The American Lung Association State of the Air 2021 Report found that across the nation, people of color are more than three times more likely than white people to be breathing the most polluted air.

The federal government has implemented nationwide guidelines for asthma management, but serious barriers prevent families from implementing these guidelines.

From a lack of healthcare professionals in low-income neighborhoods to the prevalence of mold, dust, and pests in low-income housing and the high costs of healthcare, families in hot spots face a host of factors that push the rate and severity of asthma much higher than the national average.

The effects reach beyond asthma, with higher incidence of heart attacks, strokes, and respiratory diseases. Deaths in the Bronx from COVID-19 were double that of the city average early in the pandemic.

On the ground, these health inequities are visible inside people’s homes and in their communities.

Doing all the right things, and finding her condition worsen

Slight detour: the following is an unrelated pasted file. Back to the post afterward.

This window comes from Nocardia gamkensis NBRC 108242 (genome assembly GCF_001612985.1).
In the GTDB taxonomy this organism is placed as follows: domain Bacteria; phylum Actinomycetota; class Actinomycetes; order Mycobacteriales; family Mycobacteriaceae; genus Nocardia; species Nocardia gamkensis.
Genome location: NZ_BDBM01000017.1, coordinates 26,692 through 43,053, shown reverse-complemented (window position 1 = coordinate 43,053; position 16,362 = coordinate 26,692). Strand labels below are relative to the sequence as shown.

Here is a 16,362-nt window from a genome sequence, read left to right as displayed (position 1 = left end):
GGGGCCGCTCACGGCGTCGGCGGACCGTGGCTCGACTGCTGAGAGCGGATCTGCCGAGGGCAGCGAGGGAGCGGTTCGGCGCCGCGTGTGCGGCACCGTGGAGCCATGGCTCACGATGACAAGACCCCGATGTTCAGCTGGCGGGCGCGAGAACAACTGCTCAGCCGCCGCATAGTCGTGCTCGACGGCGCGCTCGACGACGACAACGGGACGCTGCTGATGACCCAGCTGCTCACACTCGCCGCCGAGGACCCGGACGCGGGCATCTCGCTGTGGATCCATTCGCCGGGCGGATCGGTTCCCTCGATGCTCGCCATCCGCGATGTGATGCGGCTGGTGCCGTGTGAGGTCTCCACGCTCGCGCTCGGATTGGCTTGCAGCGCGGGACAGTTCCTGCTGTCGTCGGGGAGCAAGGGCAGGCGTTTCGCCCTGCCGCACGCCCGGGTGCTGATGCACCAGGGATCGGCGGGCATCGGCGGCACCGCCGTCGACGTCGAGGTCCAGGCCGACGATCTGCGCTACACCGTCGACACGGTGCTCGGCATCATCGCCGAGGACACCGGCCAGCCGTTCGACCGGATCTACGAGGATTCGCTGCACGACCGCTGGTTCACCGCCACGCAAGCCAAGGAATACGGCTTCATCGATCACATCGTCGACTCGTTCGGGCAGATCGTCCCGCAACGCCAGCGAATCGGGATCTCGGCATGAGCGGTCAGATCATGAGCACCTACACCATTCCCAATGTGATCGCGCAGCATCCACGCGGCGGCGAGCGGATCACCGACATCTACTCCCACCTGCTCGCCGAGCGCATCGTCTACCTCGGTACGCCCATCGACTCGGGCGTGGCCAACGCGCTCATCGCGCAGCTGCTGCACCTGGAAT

Amy O., 37, an associate merchandiser, used a window fan to circulate air in her ground-level apartment. At the end of summer, the wall in her apartment was dusted with soot.

After years of seeking treatment for breathing problems, a nurse practitioner diagnosed sports-induced asthma in Amy O., who prefers not to share her last name, while she was in high school in Connecticut.

She moved to the Bronx after college in 2006, and found herself reaching for her pump more often.

“I was living there trying to get back to my running and being more active and going to the gym, but that’s when I realized my asthma had gone just a million times worse,” she says. “And the reason for that would just be the environment.”

Amy, an associate merchandiser, lived in a ground-level apartment facing the street, which was constantly clogged with trucks heading to and from the nearby expressway.

She kept a fan in her window to bring fresh air into her apartment in the spring and summer, but “by the end of the season, my wall would actually be blacked from the exhaust fumes.”

“Here I’m thinking I’m getting fresh air from outside at night. But actually I was bringing all the exhaust into my home by having a window fan,” she says.

Amy is a case study in the way that many of the factors thought to be protective of asthma — education, employment, access to healthcare, a dedication to taking her medication, and exercising — can fall short amid structural and social determinants.

A large tractor trailer passes by apartment buildings at Bathgate Avenue in the Bronx.

Amy now lives in the Bedford Park area of the Bronx, near the New York Botanical Garden. She uses air purifiers at home, and runs and bikes in the park when she can.

There’s no complete solution, she says.